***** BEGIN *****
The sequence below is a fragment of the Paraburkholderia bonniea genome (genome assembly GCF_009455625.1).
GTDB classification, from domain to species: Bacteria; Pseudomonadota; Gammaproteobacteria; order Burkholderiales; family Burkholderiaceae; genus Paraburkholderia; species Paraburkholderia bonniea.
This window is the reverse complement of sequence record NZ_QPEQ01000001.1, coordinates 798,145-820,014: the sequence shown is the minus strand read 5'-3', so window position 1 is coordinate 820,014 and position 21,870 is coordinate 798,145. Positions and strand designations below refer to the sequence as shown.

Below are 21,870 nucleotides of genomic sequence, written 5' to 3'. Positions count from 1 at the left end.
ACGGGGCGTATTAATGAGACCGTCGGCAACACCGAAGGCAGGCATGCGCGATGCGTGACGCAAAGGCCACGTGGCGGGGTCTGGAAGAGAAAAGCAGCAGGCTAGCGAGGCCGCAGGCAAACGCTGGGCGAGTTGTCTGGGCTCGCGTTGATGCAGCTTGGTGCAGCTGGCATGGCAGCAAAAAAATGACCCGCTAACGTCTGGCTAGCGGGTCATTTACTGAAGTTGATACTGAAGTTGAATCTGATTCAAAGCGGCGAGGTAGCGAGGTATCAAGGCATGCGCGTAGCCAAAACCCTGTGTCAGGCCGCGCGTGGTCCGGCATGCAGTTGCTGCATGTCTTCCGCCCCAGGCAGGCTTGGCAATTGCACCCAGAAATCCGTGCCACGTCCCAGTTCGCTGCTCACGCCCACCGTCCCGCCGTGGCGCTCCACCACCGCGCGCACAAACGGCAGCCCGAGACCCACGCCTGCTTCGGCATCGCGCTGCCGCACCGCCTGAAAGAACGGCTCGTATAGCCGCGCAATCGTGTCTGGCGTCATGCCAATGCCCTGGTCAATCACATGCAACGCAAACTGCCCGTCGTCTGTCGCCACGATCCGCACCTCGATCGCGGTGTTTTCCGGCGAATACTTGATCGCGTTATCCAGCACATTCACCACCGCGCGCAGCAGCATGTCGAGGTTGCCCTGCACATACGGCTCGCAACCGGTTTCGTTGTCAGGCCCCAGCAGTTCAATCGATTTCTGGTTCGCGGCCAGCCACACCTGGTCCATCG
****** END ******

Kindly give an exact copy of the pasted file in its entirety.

The sequence below is a fragment of the Paraburkholderia bonniea genome (genome assembly GCF_009455625.1).
GTDB classification, from domain to species: Bacteria; Pseudomonadota; Gammaproteobacteria; order Burkholderiales; family Burkholderiaceae; genus Paraburkholderia; species Paraburkholderia bonniea.
This window is the reverse complement of sequence record NZ_QPEQ01000001.1, coordinates 798,145-820,014: the sequence shown is the minus strand read 5'-3', so window position 1 is coordinate 820,014 and position 21,870 is coordinate 798,145. Positions and strand designations below refer to the sequence as shown.

Below are 21,870 nucleotides of genomic sequence, written 5' to 3'. Positions count from 1 at the left end.
ACGGGGCGTATTAATGAGACCGTCGGCAACACCGAAGGCAGGCATGCGCGATGCGTGACGCAAAGGCCACGTGGCGGGGTCTGGAAGAGAAAAGCAGCAGGCTAGCGAGGCCGCAGGCAAACGCTGGGCGAGTTGTCTGGGCTCGCGTTGATGCAGCTTGGTGCAGCTGGCATGGCAGCAAAAAAATGACCCGCTAACGTCTGGCTAGCGGGTCATTTACTGAAGTTGATACTGAAGTTGAATCTGATTCAAAGCGGCGAGGTAGCGAGGTATCAAGGCATGCGCGTAGCCAAAACCCTGTGTCAGGCCGCGCGTGGTCCGGCATGCAGTTGCTGCATGTCTTCCGCCCCAGGCAGGCTTGGCAATTGCACCCAGAAATCCGTGCCACGTCCCAGTTCGCTGCTCACGCCCACCGTCCCGCCGTGGCGCTCCACCACCGCGCGCACAAACGGCAGCCCGAGACCCACGCCTGCTTCGGCATCGCGCTGCCGCACCGCCTGAAAGAACGGCTCGTATAGCCGCGCAATCGTGTCTGGCGTCATGCCAATGCCCTGGTCAATCACATGCAACGCAAACTGCCCGTCGTCTGTCGCCACGATCCGCACCTCGATCGCGGTGTTTTCCGGCGAATACTTGATCGCGTTATCCAGCACATTCACCACCGCGCGCAGCAGCATGTCGAGGTTGCCCTGCACATACGGCTCGCAACCGGTTTCGTTGTCAGGCCCCAGCAGTTCAATCGATTTCTGGTTCGCGGCCAGCCACACCTGGTCCATCG